Russia: At the St. Petersburg Forum, Putin can count on the Indian presence.
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Published on 18.6.2022 by Come basin
This Saturday, June 18, the International Economic Forum in Saint Petersburg, Russia ends. If Western countries boycotted this meeting, because of the war in Ukraine, India was present. New Delhi shows its willingness not to let Western sanctions hinder the development of its trade relationship with Moscow.
The fact that the Minister of Health represents India in Saint Petersburg owes nothing to chance. Since the start of the war in Ukraine, New Delhi has increased the share of Russian oil in its hydrocarbon supply from 1% to 18%.
For Biswajit Dar, specialist in world trade at JNU University in New Delhi, this forum is an opportunity for India to establish itself in return on the Russian market.
” Due to the sanctions, the Russian market suffers from shortages, he explains. India has a very diverse manufacturing sector. It could in particular supply medicines, but also electronic equipment to Russia. »
To circumvent sanctions-related banking hurdles, Moscow and New Delhi are discussing a new ruble-to-rupee payment mechanism.
” India’s trade balance with Russia is very negative, recalls Biswajit Dar. But this could be compensated by Russian investments in rupees in India “, he adds.
Former ambassador to Russia and national security adviser, PS Raghavan justifies the Indian diplomatic position: “ If even India aligns itself with NATO and Western sanctions, we will push Russia into the arms of China. However, such a hostile Russia-China axis would not benefit anyone! »
While India is also facing significant inflation, few voices are raised in the political class against this commercial rapprochement with Russia.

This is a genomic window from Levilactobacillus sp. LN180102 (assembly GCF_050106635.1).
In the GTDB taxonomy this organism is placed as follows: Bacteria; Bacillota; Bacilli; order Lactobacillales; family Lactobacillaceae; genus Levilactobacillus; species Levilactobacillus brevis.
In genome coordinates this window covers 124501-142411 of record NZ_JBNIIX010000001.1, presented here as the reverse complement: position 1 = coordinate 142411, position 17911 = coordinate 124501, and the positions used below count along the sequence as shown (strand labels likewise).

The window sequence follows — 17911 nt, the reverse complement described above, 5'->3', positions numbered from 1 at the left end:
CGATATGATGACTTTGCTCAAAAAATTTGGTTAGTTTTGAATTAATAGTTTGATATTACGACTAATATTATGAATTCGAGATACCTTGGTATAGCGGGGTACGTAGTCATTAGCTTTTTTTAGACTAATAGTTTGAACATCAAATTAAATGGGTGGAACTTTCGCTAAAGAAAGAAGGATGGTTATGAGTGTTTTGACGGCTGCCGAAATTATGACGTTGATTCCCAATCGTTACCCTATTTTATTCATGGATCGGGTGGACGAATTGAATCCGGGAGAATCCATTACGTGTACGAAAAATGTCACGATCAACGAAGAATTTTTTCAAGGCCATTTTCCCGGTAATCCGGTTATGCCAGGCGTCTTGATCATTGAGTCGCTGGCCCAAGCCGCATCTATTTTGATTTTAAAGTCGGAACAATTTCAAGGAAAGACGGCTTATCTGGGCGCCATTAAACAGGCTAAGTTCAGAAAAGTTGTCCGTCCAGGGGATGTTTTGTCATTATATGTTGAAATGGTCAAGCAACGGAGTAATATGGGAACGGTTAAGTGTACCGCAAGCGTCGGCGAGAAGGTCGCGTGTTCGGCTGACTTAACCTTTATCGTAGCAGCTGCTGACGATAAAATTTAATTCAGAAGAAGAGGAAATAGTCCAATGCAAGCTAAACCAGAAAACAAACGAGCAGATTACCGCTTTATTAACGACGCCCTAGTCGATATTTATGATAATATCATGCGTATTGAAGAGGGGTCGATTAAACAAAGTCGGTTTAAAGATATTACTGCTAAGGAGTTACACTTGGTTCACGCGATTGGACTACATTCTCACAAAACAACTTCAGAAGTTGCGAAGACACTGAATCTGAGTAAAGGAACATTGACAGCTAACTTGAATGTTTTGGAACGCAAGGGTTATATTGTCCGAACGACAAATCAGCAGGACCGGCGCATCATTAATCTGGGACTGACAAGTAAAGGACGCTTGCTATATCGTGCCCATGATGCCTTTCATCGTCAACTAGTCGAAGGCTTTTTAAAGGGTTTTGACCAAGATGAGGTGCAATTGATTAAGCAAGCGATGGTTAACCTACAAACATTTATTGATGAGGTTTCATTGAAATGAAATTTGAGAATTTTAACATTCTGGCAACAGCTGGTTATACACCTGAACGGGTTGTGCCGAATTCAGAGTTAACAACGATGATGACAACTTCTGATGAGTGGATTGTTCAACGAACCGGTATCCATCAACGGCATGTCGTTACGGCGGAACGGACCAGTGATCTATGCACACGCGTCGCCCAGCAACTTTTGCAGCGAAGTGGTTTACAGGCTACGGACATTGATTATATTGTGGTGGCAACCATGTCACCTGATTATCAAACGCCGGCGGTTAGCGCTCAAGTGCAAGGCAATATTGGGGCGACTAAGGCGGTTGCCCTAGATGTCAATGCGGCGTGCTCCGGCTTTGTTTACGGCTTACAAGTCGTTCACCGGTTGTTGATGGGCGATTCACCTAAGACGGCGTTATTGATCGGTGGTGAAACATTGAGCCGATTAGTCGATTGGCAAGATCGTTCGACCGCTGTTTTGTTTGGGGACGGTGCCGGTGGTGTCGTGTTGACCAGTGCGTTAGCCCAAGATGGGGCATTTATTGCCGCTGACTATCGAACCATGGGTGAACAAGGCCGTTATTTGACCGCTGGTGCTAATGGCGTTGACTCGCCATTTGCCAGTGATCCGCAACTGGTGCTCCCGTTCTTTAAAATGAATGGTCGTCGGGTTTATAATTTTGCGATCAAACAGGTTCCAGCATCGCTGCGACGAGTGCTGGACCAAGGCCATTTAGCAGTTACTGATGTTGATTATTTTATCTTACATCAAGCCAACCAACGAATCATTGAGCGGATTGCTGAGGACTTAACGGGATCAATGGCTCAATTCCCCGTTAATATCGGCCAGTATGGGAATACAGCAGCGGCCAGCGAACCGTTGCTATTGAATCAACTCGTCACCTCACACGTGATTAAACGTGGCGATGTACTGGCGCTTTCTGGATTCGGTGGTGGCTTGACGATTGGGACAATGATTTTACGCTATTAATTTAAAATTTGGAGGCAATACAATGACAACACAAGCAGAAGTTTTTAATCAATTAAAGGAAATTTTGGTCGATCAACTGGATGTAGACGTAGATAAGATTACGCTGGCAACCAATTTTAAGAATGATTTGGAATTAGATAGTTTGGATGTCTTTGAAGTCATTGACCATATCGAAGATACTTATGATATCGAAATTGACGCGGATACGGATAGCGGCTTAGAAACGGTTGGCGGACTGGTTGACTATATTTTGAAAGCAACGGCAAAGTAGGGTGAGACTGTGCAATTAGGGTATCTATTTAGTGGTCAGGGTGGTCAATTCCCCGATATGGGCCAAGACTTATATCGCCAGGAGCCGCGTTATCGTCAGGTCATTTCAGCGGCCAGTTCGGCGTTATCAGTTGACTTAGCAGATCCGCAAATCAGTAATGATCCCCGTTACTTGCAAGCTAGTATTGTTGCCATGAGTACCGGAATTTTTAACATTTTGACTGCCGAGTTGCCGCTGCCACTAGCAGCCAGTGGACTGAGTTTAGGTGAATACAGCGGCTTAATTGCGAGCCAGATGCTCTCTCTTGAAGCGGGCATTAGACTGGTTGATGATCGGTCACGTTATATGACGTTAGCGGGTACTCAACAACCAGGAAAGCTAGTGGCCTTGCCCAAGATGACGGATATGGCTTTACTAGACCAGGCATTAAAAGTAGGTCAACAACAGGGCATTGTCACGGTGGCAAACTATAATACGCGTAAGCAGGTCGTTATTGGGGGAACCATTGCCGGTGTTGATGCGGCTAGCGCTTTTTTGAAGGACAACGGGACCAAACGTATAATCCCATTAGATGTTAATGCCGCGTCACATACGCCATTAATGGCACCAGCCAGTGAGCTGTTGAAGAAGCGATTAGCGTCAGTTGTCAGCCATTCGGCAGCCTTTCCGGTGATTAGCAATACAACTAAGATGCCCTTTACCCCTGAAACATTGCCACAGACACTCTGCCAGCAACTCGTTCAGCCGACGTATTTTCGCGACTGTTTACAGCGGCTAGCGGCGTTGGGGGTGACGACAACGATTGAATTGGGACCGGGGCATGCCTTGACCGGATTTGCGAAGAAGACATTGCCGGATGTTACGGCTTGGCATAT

Divergences on the assessment of the Russian economic situation
Under Western economic sanctions, the Kremlin continues to assert that Russia is resisting, unlike Europe and the United States, which would suffer more from their own retaliatory measures.
These remarks provoked strong reactions at the St. Petersburg Forum, where several officials have aired their disagreements on Russia’s economic policy since the invasion of Ukraine.
The governor of the Central Bank of the Russian Federation, Elvira Nabiullina, calls for a structural “perestroika”, that is to say a reconstruction of the economy. It paints a much darker picture of the current situation than that presented by Vladimir Putin’s entourage.
The boss of the Central Bank points to inflation, with a price increase close to 18%. She is also worried about the fall in GDP, which she forecasts at -10% over one year, unlike the Kremlin which announces a decline of only 5%.
Finally, Elvira Nabioullina regrets that the Russian economy is too heavily dependent on oil and gas, a sector very exposed since the conflict in Ukraine.